This paper estimates the effect of ambulatory surgical centers (ASCs) on hospital surgical volume using hospital and year fixed effects models with several robustness checks. We show that ASC entry only appears to influence a hospital's outpatient surgical volume if the facilities are within a few miles of each other. Even then, the average reduction in hospital volume is only 2-4%, which is not nearly large enough to offset the new procedures performed by an entering ASC. The effect is, however, stronger for large ASCs and the first ASCs to enter a market. Additionally, we find no evidence that entering ASCs reduce a hospital's inpatient surgical volume.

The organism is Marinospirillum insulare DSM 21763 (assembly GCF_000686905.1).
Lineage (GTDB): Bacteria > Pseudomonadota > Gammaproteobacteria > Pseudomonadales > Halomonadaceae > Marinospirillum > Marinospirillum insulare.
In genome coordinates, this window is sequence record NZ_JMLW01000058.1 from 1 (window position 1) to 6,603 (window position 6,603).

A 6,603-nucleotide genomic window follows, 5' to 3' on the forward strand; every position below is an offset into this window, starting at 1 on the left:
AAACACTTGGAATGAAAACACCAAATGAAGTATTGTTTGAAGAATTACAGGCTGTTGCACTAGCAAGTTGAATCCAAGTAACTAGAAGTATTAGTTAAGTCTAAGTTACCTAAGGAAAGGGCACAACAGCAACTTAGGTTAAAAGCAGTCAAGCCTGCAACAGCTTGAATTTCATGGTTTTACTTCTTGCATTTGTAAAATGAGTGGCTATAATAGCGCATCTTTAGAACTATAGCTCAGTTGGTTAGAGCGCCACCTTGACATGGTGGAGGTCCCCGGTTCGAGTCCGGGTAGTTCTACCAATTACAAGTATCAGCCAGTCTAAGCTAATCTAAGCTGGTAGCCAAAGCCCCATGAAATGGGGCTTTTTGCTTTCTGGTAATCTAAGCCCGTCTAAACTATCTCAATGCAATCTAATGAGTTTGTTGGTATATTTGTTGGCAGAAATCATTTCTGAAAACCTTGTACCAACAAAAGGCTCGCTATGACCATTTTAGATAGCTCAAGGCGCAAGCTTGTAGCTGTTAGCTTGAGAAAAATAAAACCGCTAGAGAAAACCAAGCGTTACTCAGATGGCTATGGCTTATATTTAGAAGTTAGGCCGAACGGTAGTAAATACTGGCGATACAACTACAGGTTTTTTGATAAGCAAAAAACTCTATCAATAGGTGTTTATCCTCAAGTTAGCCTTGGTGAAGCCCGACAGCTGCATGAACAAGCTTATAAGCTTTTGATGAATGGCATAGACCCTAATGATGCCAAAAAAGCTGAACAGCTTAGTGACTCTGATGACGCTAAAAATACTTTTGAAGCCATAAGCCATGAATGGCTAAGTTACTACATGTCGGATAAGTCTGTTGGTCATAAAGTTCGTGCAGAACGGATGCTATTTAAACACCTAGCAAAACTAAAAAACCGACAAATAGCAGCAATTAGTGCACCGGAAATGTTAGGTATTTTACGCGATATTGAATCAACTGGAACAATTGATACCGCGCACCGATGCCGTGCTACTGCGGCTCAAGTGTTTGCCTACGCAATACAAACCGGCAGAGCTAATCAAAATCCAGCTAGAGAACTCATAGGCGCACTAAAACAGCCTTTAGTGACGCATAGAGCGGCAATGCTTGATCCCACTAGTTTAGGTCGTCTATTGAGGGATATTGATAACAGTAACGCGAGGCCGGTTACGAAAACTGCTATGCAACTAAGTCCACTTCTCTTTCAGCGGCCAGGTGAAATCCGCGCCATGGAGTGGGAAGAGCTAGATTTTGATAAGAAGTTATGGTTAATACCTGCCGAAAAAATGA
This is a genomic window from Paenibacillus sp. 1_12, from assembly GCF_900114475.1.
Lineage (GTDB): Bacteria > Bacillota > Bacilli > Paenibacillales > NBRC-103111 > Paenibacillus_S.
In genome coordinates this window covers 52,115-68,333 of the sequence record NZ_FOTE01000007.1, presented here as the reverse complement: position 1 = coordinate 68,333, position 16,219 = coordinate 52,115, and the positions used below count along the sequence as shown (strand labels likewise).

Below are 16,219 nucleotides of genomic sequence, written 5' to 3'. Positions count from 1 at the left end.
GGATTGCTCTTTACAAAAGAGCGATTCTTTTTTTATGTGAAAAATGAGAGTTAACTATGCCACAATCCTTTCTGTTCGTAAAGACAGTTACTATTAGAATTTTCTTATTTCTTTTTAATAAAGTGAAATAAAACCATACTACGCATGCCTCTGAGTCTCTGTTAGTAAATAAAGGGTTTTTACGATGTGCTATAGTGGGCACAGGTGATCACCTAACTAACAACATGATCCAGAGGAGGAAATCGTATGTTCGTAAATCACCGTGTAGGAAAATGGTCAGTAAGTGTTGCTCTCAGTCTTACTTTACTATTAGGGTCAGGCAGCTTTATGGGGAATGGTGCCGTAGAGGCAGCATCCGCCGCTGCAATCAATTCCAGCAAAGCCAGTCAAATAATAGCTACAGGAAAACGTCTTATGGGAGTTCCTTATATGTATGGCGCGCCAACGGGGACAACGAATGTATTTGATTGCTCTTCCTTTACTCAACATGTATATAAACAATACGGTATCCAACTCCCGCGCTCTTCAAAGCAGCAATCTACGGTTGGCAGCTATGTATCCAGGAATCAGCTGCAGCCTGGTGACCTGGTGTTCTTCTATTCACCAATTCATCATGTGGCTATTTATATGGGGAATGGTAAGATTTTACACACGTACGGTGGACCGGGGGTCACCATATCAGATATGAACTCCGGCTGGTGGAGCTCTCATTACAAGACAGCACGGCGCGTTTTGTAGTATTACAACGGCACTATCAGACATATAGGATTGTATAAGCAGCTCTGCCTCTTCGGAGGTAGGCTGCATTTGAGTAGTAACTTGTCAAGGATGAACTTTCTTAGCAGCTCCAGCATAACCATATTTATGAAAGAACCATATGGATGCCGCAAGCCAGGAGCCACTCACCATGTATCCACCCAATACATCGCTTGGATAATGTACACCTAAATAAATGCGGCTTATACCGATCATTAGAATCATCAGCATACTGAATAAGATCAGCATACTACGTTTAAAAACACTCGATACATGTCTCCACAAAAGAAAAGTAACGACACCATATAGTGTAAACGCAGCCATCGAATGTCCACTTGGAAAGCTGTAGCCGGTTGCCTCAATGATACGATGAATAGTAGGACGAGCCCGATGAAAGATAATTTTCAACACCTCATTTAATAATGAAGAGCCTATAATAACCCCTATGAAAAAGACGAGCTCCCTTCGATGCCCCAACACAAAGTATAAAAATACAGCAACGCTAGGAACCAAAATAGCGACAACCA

|Number of pages||9|
|Journal||Journal of Health Economics|
|State||Published - Sep 2010|
Bibliographical noteFunding Information:
The authors are grateful to the editor, an anonymous referee, Donald Nichols, Charles Moul, Chris Ruhm, and audience members at the 2009 AcademyHealth Annual Research Meeting for their valuable comments and suggestions. Finally, we thank Washington University in St. Louis - Olin School of Business and the Center for Research in Economics and Strategy (CRES) and Abt Associates Inc. for their financial support. All errors are our own.
- Ambulatory surgical center
- Hospital competition
- Hospital profit
ASJC Scopus subject areas
- Health Policy
- Public Health, Environmental and Occupational Health